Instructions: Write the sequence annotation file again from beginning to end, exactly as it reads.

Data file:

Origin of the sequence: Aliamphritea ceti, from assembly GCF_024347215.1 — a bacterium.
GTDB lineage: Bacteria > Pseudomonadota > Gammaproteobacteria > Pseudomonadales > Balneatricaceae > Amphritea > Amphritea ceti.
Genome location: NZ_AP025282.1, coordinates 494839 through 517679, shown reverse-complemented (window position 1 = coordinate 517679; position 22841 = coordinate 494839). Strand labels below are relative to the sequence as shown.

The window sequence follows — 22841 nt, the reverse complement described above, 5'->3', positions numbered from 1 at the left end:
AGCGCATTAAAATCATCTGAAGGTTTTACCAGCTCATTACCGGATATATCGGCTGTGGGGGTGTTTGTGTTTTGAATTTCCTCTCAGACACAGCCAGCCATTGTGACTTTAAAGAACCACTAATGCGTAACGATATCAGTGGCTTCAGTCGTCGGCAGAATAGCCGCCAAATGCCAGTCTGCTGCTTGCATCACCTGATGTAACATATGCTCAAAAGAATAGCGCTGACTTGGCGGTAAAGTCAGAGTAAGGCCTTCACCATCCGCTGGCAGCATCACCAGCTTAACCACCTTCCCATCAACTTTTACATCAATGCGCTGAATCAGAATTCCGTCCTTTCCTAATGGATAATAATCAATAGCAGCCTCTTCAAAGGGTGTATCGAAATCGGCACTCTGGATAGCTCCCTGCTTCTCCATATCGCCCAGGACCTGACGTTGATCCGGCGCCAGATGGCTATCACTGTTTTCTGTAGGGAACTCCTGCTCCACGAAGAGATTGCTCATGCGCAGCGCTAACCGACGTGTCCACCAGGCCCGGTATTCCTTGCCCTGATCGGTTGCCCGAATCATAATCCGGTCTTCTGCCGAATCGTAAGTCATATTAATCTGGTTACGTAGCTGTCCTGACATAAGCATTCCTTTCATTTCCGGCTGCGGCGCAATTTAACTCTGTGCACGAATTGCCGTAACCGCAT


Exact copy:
Origin of the sequence: Aliamphritea ceti, from assembly GCF_024347215.1 — a bacterium.
GTDB lineage: Bacteria > Pseudomonadota > Gammaproteobacteria > Pseudomonadales > Balneatricaceae > Amphritea > Amphritea ceti.
Genome location: NZ_AP025282.1, coordinates 494839 through 517679, shown reverse-complemented (window position 1 = coordinate 517679; position 22841 = coordinate 494839). Strand labels below are relative to the sequence as shown.

The window sequence follows — 22841 nt, the reverse complement described above, 5'->3', positions numbered from 1 at the left end:
AGCGCATTAAAATCATCTGAAGGTTTTACCAGCTCATTACCGGATATATCGGCTGTGGGGGTGTTTGTGTTTTGAATTTCCTCTCAGACACAGCCAGCCATTGTGACTTTAAAGAACCACTAATGCGTAACGATATCAGTGGCTTCAGTCGTCGGCAGAATAGCCGCCAAATGCCAGTCTGCTGCTTGCATCACCTGATGTAACATATGCTCAAAAGAATAGCGCTGACTTGGCGGTAAAGTCAGAGTAAGGCCTTCACCATCCGCTGGCAGCATCACCAGCTTAACCACCTTCCCATCAACTTTTACATCAATGCGCTGAATCAGAATTCCGTCCTTTCCTAATGGATAATAATCAATAGCAGCCTCTTCAAAGGGTGTATCGAAATCGGCACTCTGGATAGCTCCCTGCTTCTCCATATCGCCCAGGACCTGACGTTGATCCGGCGCCAGATGGCTATCACTGTTTTCTGTAGGGAACTCCTGCTCCACGAAGAGATTGCTCATGCGCAGCGCTAACCGACGTGTCCACCAGGCCCGGTATTCCTTGCCCTGATCGGTTGCCCGAATCATAATCCGGTCTTCTGCCGAATCGTAAGTCATATTAATCTGGTTACGTAGCTGTCCTGACATAAGCATTCCTTTCATTTCCGGCTGCGGCGCAATTTAACTCTGTGCACGAATTGCCGTAACCGCAT